3. 139 9.2 Outflow Enhancement ventional outflow route) or via the ciliary muscle and sclera into the orbit, the so-called uveoscleral outflow route. (From [29]) Fig. 9.1 Aqueous outflow pathways. The aqueous hu- mor leaves the anterior chamber via the trabecular meshwork and Schlemm’s canal (the so-called con- Fig. 9.2 Pathways targeting actomyosin contractility to enhance aqueous humor outflow through the TM. MLCK myosin light chain kinase, MLCP myosin light chain phosphatase, MLC myosin light chain. (From [11])

  4. 140 Future of IOP-Lowering Medication for Glaucoma Therapy without apparent cell–cell separations. H-7, a serine–threonine kinase inhibitor, inhibits ac- tomyosin-driven contractility and induces gen- eral cellular relaxation by inhibiting myosin light chain kinase or Rho kinase. Although H-7 does not directly affect actin polymerization, the inhi- bition of contractility leads to deterioration of the actin microfilament bundles and perturbation of its membrane anchorage at matrix adhesion sites in human TM and other cultured cells [19]. In living monkeys, H-7 administered intracamer- ally or topically increases outflow facility and de- creases IOP. Multiple topical doses of 2–5% are effective in decreasing IOP without adversely af- fecting corneal thickness. Morphological studies in the living monkey eye show that H-7 expands the intercellular spaces in the juxtacanalicular meshwork, accompanied by removal of extracel- lular material. The inner-wall cells of Schlemm's canal become highly extended, yet cell–cell junc- tions are maintained (Fig. 9.3) [42]. H-7 also in- creases outflow facility in human [2] and pig eyes in vitro. Summary for the Clinician ■Due to the lack of specificity of H-7 to inhibit actomyosin contractility and the high concentrations needed, it is un- likely that this compound, per se, will be further developed in the future; instead, it has served as a tool for investigating prospective mechanisms and identifying characteristics to be targeted for further development. 9 Fig. 9.3 Morphology after perfusion of monkey eyes in vivo with H-7 or LAT- B. Light micrographs of vehicle (a) and H-7 (b) treated eyes shows expanded in- tercellular spaces (arrow), extended IW cells, and maintained cell–cell junctions after H-7 (bar=50 µm). Drawings de- pict 15-cell stretches (cell–cell junctions marked by arrows) along the Schlemm’s canal (SC) of control (C) and H-7-treated (d) eyes. The location of individual gold particles is represented by red dots. (From [42] with permission) e A long “montage” of transmission EM images, depicting the inner wall IW–JXT regions of the TM following LAT-B. Massive “ballooning” of the JXT region is shown along with retention of close contact between IW and SUB, the irregular diameter of P of IW cells, and the prominent GV. It is dif- ficult to state whether LAT-B increased GV prominence due to the apparent variability in the prominence of GV in the vehicle-treated eye, as well as their non-homogeneous distribution along the canal’s wall. GV giant vacuoles, INF membrane infoldings, IW inner wall, JXT juxtacanalicular region, OW outer wall, P cellular processes, SC Schlemm’s canal, SUB sub-canalicular cells, TM trabecular meshwork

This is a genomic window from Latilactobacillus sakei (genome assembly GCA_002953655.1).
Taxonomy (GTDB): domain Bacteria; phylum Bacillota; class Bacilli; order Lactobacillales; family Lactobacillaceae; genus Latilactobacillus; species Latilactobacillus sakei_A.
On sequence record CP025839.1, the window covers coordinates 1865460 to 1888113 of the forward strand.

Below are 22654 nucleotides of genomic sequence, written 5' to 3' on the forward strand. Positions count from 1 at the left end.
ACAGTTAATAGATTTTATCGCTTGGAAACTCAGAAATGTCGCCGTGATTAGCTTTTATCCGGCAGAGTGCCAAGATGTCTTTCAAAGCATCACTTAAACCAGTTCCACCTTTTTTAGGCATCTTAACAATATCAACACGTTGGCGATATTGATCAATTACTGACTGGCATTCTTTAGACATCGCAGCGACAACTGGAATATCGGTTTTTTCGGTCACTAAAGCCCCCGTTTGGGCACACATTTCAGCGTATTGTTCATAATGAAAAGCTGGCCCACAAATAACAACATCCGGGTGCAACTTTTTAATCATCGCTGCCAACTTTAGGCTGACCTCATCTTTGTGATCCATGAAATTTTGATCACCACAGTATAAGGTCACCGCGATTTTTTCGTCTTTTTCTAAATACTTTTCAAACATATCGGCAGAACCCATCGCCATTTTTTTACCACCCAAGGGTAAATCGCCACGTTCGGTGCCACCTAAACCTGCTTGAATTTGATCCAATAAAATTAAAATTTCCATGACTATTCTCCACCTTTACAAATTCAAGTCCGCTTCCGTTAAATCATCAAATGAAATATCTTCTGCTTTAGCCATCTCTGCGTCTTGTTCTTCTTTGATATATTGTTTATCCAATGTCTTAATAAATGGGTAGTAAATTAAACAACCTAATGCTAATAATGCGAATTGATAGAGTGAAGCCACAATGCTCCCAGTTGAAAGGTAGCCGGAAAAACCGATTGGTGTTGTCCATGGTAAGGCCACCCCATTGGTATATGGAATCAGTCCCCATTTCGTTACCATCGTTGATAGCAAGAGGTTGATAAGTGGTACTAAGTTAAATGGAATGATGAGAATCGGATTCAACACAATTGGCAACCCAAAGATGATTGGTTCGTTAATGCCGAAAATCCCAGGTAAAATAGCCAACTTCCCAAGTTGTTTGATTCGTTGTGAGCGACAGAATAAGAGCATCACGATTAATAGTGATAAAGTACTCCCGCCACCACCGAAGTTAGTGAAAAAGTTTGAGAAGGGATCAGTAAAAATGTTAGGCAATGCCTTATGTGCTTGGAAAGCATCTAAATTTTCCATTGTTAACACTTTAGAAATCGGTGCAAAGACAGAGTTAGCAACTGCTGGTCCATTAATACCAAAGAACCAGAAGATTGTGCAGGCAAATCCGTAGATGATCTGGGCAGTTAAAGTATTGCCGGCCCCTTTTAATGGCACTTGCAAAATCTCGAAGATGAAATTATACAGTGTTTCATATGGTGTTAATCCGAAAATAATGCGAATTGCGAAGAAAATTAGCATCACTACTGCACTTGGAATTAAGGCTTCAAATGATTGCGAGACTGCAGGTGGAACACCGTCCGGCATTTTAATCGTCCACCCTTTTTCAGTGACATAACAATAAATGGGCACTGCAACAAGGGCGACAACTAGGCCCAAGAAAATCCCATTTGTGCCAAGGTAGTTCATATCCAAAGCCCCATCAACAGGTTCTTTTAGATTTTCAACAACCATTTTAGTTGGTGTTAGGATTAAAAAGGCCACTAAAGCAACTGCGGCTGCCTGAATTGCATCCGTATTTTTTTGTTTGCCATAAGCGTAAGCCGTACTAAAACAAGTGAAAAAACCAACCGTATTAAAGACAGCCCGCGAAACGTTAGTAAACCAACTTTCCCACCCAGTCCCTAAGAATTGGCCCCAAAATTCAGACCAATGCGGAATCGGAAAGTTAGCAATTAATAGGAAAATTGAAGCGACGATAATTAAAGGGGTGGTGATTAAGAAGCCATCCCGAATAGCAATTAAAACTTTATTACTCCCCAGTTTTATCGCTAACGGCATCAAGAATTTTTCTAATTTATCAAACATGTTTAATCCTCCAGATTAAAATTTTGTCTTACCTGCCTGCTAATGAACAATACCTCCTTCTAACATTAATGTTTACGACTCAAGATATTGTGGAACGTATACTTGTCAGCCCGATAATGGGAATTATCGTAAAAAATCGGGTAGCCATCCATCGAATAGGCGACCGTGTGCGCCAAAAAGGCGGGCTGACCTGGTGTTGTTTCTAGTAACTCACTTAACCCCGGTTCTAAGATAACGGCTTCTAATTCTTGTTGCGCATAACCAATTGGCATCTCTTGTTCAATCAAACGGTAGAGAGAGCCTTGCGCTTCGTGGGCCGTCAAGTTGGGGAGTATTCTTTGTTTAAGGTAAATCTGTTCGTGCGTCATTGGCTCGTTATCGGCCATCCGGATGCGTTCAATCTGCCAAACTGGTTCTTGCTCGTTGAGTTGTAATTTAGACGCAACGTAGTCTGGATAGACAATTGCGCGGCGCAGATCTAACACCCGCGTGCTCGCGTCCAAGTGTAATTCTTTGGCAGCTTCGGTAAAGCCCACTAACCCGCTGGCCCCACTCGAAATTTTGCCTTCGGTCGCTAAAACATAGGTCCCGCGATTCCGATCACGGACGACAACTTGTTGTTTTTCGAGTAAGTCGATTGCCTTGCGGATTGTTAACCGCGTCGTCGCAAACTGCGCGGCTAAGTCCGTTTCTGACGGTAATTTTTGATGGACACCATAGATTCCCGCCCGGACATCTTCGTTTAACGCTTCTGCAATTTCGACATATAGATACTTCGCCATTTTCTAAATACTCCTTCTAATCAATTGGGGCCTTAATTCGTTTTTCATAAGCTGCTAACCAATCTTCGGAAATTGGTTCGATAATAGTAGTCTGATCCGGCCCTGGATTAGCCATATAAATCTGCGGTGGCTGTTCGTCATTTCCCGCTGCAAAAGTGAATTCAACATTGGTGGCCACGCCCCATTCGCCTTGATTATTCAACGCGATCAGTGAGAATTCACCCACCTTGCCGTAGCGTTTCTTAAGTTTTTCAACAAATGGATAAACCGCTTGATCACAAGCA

5. 141 9.2 Outflow Enhancement Rho Kinase Inhibitors Compounds which are more selective in targeting the Rho kinase pathway also show promise for future therapeutic development. Pharmacologi- cal studies show that H-7-induced cellular relax- ation in the TM and subsequent enhancement of outflow facility may be partially related to its Rho kinase inhibition. A more specific ROCK inhibi- tor, Y-27632, induces reversible changes in cell shape and decreases in actin stress fibers, focal adhesions, and protein phosphotyrosine staining in human TM cells and Schlemm’s canal cells, al- tering flow pathways through the juxtacanalicu- lar tissue and increasing outflow facility two- to threefold in monkey eyes in vivo [47]. A deriva- tive of Y-27632, Y-39983, also decreases IOP, and increases outflow facility and optic nerve head blood flow, as reported in monkey and rabbit studies recently conducted in Japan [18]. Latrunculins A more potent and very promising group of compounds for future development have been isolated from marine sponge macrolides, such as latrunculins A and B. These compounds alter cell shape and disrupt microfilament organization by sequestering G-actin, leading to disassembly of actin filaments. Latrunculins A and B increase outflow facility and decrease IOP in living mon- keys (Fig. 9.4; Table 9.1) [19] and in pig eyes in vitro. A preliminary morphological study in the living monkey eye shows that latrunculin B in- duces massive “ballooning” of the juxtacanalicu- lar region, leading to a substantial expansion of the space between the inner wall of Schlemm’s ca- nal and the trabecular collagen beams (Fig. 9.3). No detrimental effects on tight junctions and cell–cell and cell–extracellular matrix adhesions are observed in the TM [48], although latruncu- lins interfere with cell–cell adhesions in cultured fifteenth treatment with 0.01% LAT-B once or twice daily). Data are expressed as mean±SEM: n=8 (IOP); n=7 (outflow facility). The IOP difference between eyes corrected for baseline was tested for differences vs 0.0 by the two-tailed paired t-test: * p<0.01; † p<0.005; ‡ p<0.001. Outflow facility difference between eyes was tested vs 0.0 by the two-tailed paired t-test: * p<0.05; † p<0.03; ‡ p<0.05; § p<0.01. (From [34]) Fig. 9.4 Effects of Latrunculin (LAT) B on IOP and outflow facility in monkeys. A,B 0.005/0.01% Lat- B and vehicle (4×5 or 2×10 µl) were administered to opposite eyes topically twice daily for 4.5 days. Intra- ocular pressure (IOP) was measured before and after the first (on day 1) and ninth (on day 5) treatment. C Outflow facility was measured by two-level constant pressure perfusion for 90 min on day 9 (2 h after the